Ski towns march to faster drummer
STEAMBOAT SPRINGS, Colo. — Old-timers in ski towns can recall when it was hard to find hired hands at restaurants and other such places, let alone good ones. "All you have to do is breathe," they once said of potential job applicants.
Whoops – guess that wasn't too many years ago, say 2007 or 2008.
It's nothing like that now, but the Steamboat Today reports a quickening of advertisements for food servers and other hospitality workers. On a recent day, seven restaurants had ads in the newspaper seeking cooks.
That anecdotal report also coincides with the forecast by local economic researchers of a strong rebound in employment during the warmer summer months.
It will be interesting to reconcile the reality of ski towns with the national headlines that speak to a slowing economy and disappointing job numbers. But then, ski towns have always marched to a somewhat different drummer.
Vail Resorts absolved in avalanche fatality
VAIL, Colo. – In January, Vail Mountain got hit by very nearly its only powder of the season. Avalanche conditions were instantly elevated, and ski patrollers closed the gate to a double-black-diamond run called Prima Cornice.
A group of five youngsters from the Vail area skied down the adjacent trail and then entered a gate onto Prime Cornice, below the top. But they also sidestepped 37 metres up the mountain. That put them in harm's way.
An avalanche hit three of them, but two managed to ski away. The third, Taft Conlin, was thrown into a tree, and died of blunt-force trauma.
Who was to blame? The Forest Service isn't taking the Vail Resorts to task. "If you find something out of whack, you change it," said Scott Fitzwilliams, supervisor of the White River National Forest. "We found no instances when they were in non-compliance."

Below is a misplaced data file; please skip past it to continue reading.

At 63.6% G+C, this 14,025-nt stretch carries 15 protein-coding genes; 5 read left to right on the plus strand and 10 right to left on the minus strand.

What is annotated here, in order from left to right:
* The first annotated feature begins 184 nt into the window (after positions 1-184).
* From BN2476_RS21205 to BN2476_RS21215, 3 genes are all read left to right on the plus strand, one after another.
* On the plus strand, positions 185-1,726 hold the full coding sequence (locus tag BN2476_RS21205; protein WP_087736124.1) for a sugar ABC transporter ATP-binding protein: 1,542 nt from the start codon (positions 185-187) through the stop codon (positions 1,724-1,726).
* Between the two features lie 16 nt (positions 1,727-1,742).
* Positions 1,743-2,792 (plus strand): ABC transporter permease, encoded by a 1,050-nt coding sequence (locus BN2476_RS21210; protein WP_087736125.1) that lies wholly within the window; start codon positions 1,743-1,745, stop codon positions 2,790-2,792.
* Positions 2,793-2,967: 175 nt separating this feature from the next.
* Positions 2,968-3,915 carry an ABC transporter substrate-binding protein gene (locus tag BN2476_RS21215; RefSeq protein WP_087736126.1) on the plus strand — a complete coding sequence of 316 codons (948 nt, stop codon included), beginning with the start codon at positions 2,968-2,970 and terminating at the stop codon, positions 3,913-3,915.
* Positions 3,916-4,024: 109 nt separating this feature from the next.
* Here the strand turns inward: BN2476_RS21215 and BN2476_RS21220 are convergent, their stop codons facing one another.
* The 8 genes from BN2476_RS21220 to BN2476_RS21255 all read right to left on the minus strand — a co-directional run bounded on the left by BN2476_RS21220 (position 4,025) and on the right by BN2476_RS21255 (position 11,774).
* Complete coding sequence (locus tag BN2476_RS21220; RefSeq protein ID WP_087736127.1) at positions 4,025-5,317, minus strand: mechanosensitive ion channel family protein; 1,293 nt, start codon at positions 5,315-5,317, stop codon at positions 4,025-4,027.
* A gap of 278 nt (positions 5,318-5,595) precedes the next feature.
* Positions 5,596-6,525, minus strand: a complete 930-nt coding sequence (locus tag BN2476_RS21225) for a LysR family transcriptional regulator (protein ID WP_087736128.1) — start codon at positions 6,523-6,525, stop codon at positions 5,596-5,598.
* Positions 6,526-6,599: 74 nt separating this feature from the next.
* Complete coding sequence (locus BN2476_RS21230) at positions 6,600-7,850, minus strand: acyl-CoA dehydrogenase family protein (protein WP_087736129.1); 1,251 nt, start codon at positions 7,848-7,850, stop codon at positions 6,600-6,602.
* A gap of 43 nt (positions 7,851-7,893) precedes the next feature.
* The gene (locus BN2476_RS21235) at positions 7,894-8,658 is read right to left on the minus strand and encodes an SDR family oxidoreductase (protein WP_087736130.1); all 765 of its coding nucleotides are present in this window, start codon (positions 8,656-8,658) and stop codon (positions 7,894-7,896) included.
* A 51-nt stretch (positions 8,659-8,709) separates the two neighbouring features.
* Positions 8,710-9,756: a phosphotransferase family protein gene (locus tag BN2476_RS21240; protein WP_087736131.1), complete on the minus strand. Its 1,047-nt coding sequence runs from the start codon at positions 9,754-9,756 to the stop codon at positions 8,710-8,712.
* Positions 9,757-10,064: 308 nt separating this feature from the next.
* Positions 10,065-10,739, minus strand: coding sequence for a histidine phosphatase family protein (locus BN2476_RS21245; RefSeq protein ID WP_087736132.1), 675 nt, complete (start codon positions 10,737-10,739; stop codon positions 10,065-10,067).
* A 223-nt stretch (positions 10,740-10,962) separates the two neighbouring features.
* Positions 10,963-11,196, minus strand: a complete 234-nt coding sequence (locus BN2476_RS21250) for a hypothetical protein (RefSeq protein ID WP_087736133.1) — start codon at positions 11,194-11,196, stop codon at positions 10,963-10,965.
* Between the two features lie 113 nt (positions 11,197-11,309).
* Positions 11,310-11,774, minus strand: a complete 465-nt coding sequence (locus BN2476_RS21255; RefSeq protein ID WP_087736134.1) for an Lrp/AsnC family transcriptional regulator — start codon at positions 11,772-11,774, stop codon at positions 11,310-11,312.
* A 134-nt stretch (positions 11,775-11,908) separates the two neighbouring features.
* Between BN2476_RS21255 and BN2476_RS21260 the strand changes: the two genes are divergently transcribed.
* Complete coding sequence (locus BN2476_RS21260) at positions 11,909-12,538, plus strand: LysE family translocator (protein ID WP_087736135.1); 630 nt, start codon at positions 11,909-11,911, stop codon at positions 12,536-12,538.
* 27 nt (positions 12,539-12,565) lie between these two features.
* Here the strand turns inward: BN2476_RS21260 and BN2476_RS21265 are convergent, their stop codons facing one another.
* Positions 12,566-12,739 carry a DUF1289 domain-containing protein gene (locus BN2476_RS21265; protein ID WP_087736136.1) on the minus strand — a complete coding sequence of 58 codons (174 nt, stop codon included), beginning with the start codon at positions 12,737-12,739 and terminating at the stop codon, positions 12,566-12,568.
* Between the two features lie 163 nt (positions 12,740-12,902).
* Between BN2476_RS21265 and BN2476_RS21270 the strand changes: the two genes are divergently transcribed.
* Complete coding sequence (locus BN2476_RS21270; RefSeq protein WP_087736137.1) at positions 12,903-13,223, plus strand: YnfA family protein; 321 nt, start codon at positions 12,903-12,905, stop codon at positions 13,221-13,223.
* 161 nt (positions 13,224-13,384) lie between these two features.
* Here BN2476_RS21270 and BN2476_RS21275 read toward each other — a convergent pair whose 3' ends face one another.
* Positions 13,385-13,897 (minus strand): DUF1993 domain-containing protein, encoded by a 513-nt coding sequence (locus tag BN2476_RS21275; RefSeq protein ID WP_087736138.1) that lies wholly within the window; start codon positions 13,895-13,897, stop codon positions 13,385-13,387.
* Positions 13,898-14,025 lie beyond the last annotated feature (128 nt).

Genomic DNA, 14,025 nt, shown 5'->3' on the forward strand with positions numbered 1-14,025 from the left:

But the mother of one of the two boys, who survived the avalanche, believes that both the Forest Service and Vail Resorts have it wrong. "The boys did not duck a rope or knowingly ski into the closed terrain," Kristi Ferraro tells the Vail Daily. "They accessed the run through an open gate."
You can be assured that we haven't heard the last of this story.
jackson Hole reviews trash-export options
JACKSON, Wyo. — One way or another, trash from Jackson Hole will continue to be exported.
The trash is currently trucked south, to Sublette County, about an hour south of Jackson. But in weighing their options, Teton County commissioners are looking into hauling the trash into Idaho, to a landfill at Idaho Falls.
The Jackson Hole News & Guide explains that Teton County expects to pay $2 million next year, or $87.11 per ton, if Wyoming trash stays in Wyoming, but can trim the costs to $1.8 million, or $80.35, by exporting it to Idaho.